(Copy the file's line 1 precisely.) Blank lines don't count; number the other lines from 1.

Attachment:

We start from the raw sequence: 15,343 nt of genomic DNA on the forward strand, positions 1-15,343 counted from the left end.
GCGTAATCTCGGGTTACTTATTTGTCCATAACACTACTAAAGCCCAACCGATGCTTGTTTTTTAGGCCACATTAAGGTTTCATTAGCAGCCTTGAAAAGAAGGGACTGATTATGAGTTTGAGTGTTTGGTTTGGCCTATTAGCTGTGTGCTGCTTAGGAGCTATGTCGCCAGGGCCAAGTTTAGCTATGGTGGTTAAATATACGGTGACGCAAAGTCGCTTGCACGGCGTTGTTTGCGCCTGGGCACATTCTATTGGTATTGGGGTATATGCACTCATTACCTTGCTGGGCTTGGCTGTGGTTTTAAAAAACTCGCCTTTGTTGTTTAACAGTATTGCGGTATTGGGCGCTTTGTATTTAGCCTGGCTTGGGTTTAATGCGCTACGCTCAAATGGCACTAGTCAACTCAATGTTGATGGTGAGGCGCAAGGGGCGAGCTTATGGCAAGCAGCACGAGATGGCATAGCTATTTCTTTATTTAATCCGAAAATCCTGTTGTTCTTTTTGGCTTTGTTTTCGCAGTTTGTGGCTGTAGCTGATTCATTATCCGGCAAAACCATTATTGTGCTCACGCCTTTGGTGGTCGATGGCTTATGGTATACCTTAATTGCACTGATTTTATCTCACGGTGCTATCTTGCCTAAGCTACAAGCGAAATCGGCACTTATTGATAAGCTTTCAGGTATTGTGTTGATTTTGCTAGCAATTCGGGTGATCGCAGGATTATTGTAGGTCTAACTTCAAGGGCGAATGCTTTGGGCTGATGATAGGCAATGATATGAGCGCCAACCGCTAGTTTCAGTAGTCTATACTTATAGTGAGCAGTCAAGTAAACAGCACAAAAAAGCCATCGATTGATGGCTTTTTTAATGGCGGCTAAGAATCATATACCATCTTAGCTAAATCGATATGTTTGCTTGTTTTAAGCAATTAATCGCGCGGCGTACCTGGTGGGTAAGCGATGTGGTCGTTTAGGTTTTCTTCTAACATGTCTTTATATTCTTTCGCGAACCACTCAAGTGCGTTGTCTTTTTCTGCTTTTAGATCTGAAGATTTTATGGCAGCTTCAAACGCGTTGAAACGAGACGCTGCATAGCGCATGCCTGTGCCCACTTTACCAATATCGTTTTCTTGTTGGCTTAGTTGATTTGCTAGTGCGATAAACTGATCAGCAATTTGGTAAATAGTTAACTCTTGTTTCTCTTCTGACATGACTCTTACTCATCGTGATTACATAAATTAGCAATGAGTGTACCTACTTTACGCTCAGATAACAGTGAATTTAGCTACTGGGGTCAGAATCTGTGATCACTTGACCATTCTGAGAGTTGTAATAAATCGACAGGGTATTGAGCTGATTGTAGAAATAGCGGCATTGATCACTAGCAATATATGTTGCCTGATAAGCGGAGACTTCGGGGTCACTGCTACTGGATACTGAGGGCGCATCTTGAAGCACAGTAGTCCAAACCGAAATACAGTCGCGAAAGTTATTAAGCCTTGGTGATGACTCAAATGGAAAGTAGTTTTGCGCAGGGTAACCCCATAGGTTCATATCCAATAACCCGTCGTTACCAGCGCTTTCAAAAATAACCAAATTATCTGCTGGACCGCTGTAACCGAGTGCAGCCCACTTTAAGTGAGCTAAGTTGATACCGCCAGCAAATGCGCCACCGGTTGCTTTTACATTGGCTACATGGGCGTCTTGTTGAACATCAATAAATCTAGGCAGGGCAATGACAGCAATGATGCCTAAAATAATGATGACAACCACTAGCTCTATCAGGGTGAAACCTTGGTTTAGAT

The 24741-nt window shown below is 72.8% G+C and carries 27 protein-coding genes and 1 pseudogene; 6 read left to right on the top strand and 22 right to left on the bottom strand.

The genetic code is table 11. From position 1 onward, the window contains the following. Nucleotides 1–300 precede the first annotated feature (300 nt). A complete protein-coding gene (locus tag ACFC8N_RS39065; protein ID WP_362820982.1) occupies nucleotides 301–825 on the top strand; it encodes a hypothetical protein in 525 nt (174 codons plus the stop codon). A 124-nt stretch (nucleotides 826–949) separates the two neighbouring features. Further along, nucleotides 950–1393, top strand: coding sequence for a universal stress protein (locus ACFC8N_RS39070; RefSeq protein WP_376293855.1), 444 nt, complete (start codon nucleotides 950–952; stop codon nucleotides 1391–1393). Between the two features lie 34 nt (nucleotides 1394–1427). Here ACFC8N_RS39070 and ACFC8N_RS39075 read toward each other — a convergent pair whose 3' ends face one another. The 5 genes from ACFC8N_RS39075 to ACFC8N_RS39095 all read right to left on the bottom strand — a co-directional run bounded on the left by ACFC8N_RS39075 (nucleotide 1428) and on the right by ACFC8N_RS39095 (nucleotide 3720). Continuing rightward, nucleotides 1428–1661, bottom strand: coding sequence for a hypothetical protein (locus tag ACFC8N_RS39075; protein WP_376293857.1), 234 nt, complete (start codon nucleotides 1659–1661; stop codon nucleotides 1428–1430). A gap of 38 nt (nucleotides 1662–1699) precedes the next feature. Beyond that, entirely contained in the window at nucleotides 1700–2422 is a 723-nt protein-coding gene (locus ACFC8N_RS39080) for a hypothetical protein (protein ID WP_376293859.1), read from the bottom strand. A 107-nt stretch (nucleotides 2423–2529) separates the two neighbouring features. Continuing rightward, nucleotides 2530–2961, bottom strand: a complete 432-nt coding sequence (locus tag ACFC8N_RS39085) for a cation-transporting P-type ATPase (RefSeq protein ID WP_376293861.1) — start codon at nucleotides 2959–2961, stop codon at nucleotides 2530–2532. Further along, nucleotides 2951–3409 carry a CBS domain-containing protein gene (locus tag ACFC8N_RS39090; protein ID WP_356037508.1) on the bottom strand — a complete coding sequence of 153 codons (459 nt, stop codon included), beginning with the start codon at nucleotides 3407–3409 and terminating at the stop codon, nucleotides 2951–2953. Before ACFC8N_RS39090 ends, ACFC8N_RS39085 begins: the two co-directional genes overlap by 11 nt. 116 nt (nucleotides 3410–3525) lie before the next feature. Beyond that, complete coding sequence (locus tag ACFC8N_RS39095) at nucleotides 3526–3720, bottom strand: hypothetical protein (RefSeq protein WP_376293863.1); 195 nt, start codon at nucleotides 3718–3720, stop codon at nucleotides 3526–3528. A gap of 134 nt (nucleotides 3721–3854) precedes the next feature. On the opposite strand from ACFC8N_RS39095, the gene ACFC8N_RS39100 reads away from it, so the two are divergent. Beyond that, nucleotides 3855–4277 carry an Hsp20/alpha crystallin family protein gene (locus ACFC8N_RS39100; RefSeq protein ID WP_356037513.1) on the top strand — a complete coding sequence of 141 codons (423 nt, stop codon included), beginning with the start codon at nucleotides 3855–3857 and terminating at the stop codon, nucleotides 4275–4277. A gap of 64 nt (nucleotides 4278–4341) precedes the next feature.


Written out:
We start from the raw sequence: 15,343 nt of genomic DNA on the forward strand, positions 1-15,343 counted from the left end.